Thar She Blows!
Richard Widmark never, for some reason, strikes me as a tremendous presence on film, even though he was a tremendous star, particularly in the 1950s. Perhaps my perception correlates with the slight dearth of DVD and online offerings featuring him. And he was not blessed with the finest in material as none of his pictures are really household names. Perhaps most well known are The Alamo, Cheyenne Autumn, and How the West Was Won.
Recently I watched one of Widmark’s earliest films, 1949’s Down to the Sea in Ships. It is one of his earliest and also one of his lesser known, not even being available on DVD or online as of this writing. (At this point, why wouldn’t everything be available online?) Once in a great while you can catch it on TCM however.
On the surface Down to the Sea in Ships is a simple whaling story set in the late 19th Century. Lionel Barrymore, in one of his last roles plays Captain Bering Joy (great name), a well worn Captain nearing retirement and quite set in his perceptions of the right way to do things. Richard Widmark, who does not appear for the first few reels, is his First Mate, Dan Lunceford. Lunceford is everything Captain Joy is not.
Whereas Joy’s greatest asset is his wisdom and experience, Lunceford’s is academic training and innovation. Joy’s strength lies in his reliance on tradition, and the ways he has always done things. Lunceford pushes the envelope and thinks outside the box. When first introduced to his future Captain, Lunceford details his studies, including several relevant fields including marine biology. Captain Joy merely states “now that marine whatchamacallit is something I’d like to hear more about.” With Barrymore’s deadpan delivery it is challenging to tell if this is sarcasm or sincerity, but my guess would be with the former, given Captain Joy’s pedigree on the high seas.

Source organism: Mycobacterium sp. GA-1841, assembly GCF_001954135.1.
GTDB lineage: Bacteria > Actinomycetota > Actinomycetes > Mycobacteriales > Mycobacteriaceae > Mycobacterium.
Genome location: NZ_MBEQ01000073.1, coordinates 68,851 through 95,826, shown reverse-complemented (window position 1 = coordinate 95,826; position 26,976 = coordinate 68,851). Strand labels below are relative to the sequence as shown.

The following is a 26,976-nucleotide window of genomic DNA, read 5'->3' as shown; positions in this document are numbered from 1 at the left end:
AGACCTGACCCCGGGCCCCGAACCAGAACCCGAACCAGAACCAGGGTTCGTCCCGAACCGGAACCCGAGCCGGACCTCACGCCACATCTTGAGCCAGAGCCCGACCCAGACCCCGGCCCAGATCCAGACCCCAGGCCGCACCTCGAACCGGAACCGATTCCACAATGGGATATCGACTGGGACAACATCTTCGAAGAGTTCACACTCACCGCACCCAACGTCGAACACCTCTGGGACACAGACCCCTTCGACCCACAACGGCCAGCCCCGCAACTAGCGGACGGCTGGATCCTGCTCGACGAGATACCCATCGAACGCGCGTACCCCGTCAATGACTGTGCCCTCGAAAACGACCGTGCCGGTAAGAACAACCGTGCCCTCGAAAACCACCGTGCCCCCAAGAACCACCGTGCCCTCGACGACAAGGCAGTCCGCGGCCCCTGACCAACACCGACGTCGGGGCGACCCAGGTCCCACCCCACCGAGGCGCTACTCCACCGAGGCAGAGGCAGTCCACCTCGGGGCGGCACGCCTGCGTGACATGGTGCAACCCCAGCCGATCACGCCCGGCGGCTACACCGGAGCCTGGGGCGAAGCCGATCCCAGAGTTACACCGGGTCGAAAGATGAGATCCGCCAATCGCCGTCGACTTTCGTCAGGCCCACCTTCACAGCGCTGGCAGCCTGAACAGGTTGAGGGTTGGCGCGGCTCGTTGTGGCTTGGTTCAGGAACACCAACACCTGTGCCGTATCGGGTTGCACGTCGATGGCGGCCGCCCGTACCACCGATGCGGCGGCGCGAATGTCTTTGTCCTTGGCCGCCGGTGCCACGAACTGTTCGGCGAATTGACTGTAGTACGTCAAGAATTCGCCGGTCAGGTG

To round out the leading cast members is Dean Stockwell, who plays Captain Joy’s young grandson Jed Joy. Jed becomes the point of contention between the Captain and first mate for the balance of the picture, but it is really much more than that. It is the challenge of taking on the new while incorporating the old – rather than forgoing it entirely as Jed’s fine grandfather fears.
In the repertoire of the famed director Henry Hathaway, Down to the Sea in Ships comes right after Call Northside 777 and before The Black Rose. So roughly halfway through his long career. Hathaway does a fantastic job in conveying a great sense of action (the action scenes are amazing for the time) and leaving the symbolism of the picture somewhat subtle. Almost the entire picture happens on board a contemporary whaler.
It is odd, though perhaps intentional, that the short period between the two voyages of the fine Captain Joy- the only part of the film of any length which occurs on land – is disjointed and, to be honest, a bit shallow. The conversation during this scene between the Captain and his grandson shows the limits of Captain Joy’s wisdom, making it clear that the benefits of his lengthy experience end once he disembarks. It also adds fuel to the dichotomy which occurs later with Widmark regarding the boys education. Captain Joy is show literally memorizing from a reference book answers to Jed’s questions. Later on it becomes clear that First Mate Lunceford would immediately be able to answer.
The picture as you can imagine has multiple layers, which with increasingly rare exceptions, are not present in the films of today. Even though Widmark gets top billing, in my estimation Barrymore steals the picture from under him with his fine characterization. And this given a strong performance from Widmark. In many ways, Captain Joy recaps some of the same aspects of Barrymore’s much earlier role in Captains Courageous.
It is strange to me why in this day so many good films are still not available to the general public in any convenient means. Surely at this point films like Down to the Sea in Ships don’t merit (and won’t get) a release on standard DVD, much less blu-ray.
But why can’t most any film be rented or purchased from iTunes (my choice) or Netflix or the like? Surely most have never even heard of these films and fewer still would anticipate remastering or restoring such an obscure title. I’m no online genius but it seems the costs to 20th Century Fox would be pretty minimal to put this up on iTunes or something similar.
There are simply too many folks (well, within our little niche) who want to see these films but simply can’t. Shame on the studios.
This is a charming film that will both interest adults and the children and is good family fare. If you can snag it from TCM do so. It is well worth it. You shan’t regret it.